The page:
The main protagonist is a young, half gem, half human boy named Steven. He is the son of a Crystal Gem, who gave up her physical form to create him after falling in love with Steven’s human dad Greg. He lives in the temple with the Gems who protect him and help him discover his magical powers as he grows older and deals with all the usual dramas of adolescent, while trying to protect the Earth. Steven defies all gender stereotypes and expectations. He is emotionally expressive, sensitive, comfortable wearing skirts and ‘girly’ colours and has no motivation to appear traditionally masculine.

The series also features non-binary characters and shows the fluidity of human sexuality, which are not often depicted, even in many LGBT shows. All around it is a wonderful, empowering and comforting LGBT show for all ages and demographics. I could not recommend it more highly. For more details about the LGBT representation in Steven Universe, you can visit this article.

LGBT shows



One of the newer LGBT shows to join Netflix, Heartstopper follows the story of two British teenagers, Charlie and Nick. Charlie is high-strung, overthinking and openly gay, while Nick is a sweet, cheerful rugby player. They form a friendship which turns into romantic feelings for Charlie, who does not believe he has a chance with the popular boy. Nick however shows a lot of interest and love for Charlie, creating a heartwarming series.

The show combines many smaller stories that the two boys experience together to create something bigger and make the audience invested in the protagonists’ young lives. The show addresses topics such as love, loyalty, friendship and even mental illness. Mental health in particular is still rarely represented accurately in TV, and since the LGBT community has such high rates of depression, suicide and anxiety, it is extremely important for LGBT shows to address this.

The series has been adapted from the graphic novel with the same name, written by Alice Oseman and makes fun nods to its origin with moments of animation, especially during emotional moments. It has been described in a Guardian review as “Possibly the loveliest show on TV”. This description does not surprise me at all, just the other night all I could hear coming from my living room was loud ‘Awww’ sounds, which turned out to be my flatmates watching this show for the first time and finding everything absolutely adorable. It’s been said to leave you feeling like you’ve just received a big, warm hug.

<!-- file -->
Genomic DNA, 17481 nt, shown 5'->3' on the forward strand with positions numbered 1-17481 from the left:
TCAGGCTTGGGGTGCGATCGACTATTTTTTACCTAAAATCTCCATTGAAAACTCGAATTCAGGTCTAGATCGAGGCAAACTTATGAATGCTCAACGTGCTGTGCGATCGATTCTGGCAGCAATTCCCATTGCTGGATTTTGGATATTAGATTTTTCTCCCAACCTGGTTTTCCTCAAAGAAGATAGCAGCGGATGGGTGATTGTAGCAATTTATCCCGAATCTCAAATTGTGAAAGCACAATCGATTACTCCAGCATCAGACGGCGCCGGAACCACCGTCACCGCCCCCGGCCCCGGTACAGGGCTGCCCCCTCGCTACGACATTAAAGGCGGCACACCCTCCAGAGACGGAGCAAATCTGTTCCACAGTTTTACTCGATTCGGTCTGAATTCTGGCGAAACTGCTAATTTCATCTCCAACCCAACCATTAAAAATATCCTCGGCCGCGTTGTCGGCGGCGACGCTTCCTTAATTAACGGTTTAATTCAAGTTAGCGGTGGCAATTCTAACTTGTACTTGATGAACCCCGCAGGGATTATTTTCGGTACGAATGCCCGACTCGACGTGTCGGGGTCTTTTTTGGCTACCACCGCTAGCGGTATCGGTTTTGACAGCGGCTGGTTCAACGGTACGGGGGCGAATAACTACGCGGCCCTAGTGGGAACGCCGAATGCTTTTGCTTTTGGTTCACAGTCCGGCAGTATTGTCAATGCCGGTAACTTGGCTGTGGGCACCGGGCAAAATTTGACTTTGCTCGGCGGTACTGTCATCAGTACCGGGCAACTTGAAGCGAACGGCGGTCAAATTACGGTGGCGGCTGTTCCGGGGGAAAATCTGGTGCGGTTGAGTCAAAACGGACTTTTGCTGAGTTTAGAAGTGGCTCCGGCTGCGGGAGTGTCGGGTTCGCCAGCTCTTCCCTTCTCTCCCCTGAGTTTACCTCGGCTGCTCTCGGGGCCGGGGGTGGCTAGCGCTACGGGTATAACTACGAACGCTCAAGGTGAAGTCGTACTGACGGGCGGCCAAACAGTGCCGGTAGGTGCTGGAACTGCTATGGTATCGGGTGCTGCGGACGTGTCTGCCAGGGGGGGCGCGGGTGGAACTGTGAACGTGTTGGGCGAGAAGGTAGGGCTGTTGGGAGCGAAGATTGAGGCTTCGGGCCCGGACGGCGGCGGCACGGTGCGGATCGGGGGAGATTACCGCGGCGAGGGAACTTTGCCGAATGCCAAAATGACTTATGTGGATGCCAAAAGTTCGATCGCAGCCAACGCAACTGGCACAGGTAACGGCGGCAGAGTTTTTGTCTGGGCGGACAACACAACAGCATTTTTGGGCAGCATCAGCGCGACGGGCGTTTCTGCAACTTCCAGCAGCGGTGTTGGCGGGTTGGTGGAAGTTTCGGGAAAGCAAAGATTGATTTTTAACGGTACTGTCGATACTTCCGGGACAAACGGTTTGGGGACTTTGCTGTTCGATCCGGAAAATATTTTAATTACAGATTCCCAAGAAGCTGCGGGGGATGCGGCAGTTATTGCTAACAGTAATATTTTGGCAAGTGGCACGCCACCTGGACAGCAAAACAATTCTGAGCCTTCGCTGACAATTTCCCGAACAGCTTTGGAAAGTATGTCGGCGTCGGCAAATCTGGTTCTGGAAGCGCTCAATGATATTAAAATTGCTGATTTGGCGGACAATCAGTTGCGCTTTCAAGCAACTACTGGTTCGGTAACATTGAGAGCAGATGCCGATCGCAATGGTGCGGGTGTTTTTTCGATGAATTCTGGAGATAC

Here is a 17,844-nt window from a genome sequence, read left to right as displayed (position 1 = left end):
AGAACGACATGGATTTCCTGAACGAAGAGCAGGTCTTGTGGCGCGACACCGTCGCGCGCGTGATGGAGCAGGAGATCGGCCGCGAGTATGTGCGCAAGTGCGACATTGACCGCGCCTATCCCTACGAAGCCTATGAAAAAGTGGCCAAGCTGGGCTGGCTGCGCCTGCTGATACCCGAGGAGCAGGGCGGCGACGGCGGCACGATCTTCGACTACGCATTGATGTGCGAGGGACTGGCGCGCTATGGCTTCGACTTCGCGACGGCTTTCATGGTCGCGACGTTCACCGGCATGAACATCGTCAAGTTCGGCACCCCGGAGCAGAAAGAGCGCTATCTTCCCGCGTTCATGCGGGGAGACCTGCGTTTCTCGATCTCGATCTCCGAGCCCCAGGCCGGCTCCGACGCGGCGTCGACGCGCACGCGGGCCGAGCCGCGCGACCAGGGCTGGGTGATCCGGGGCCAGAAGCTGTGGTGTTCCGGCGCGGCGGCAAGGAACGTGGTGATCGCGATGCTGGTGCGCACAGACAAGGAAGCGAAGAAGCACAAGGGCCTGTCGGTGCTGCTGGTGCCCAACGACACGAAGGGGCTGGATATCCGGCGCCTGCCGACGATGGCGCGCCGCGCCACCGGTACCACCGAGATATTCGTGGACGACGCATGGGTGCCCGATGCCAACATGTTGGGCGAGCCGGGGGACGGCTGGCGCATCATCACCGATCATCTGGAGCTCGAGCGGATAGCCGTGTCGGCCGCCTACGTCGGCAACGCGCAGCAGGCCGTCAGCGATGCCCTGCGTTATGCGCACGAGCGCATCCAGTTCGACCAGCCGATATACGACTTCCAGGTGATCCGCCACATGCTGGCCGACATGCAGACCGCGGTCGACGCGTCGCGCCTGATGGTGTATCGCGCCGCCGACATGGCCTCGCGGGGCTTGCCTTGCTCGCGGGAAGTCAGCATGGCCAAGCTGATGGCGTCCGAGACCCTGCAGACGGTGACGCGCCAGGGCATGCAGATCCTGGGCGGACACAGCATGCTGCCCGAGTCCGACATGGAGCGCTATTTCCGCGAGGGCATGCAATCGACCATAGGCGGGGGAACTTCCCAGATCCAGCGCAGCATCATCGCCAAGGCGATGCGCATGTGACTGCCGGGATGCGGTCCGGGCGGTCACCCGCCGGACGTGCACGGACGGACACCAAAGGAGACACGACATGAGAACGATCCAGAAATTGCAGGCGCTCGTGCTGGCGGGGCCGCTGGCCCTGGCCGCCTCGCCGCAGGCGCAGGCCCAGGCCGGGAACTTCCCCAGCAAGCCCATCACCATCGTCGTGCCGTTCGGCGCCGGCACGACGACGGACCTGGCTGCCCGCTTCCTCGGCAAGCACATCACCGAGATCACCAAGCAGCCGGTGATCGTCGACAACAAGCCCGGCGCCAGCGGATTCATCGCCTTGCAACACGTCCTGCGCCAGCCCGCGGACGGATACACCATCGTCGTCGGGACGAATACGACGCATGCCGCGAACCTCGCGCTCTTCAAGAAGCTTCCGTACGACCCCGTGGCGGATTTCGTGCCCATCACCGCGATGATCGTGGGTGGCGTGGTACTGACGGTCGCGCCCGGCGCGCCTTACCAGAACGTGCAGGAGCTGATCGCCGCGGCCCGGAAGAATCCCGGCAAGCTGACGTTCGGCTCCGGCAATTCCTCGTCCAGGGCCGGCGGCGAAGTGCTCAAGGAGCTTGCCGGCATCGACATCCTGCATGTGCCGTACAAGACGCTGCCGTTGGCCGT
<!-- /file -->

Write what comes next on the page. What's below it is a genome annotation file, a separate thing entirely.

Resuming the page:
Sex Education

Hands down one of the best LGBT shows on Netflix, Sex Education does not shy away from any topic and has been called “One of the queerest teen shows ever”, which is absolutely true. The series unapologetically and directly covers so many topics that others, even other LGBT shows, have not depicted before. Although the show primarily focuses on cis, heterosexual teenage protagonist, Otis, they give plentiful time to other characters’ storylines, as they all experience the dramas, romances, sexual experiences and difficulties of being in high school and trying to figure out who you are.

The first representation of the LGBT community is instant, with Otis’ best friend Eric being an openly and fearlessly gay boy. Despite dealing with constant bullying and harassment, he continues to express himself and his sexual orientation the way he wants. This takes a dark, yet painfully realistic turn, when he is physically assaulted while in drag. His character begins to seclude himself, changing the way he speaks, dresses and acts. We watch closely as he gets back to his real self and stands up against his main bully Adam.

Adam’s character goes on to get an unexpected, empowering and heartwarming character arc in the show. The whole story arc of ‘tough, high school bully turns out to be queer’ has been done before, in LGBT shows like Glee, but this one had a bit of depth to it. We watch as the character questions his sexuality and tries to understand it while also working on himself, his education, his anger issues and ultimately the cause of many of these, his relationship with his strict and emotionally unavailable father.

While we’re on the topic of male sexuality, we can’t not mention the brief but important character of Rahim, who owns his gay identity so confidently and inspiringly, and even teaches their entire class about gay male sex, when the sex ed teacher is failing to do so. Another queer relationship that ended up being many people’s favourite couple, is Ola and Lily, who both discover their sexualities together after first forming a sweet friendship. Thankfully the show gives their relationship a lot of screen time, where we can fan girl over their love and how happy they make each other, while still experiencing realistic problems to overcome.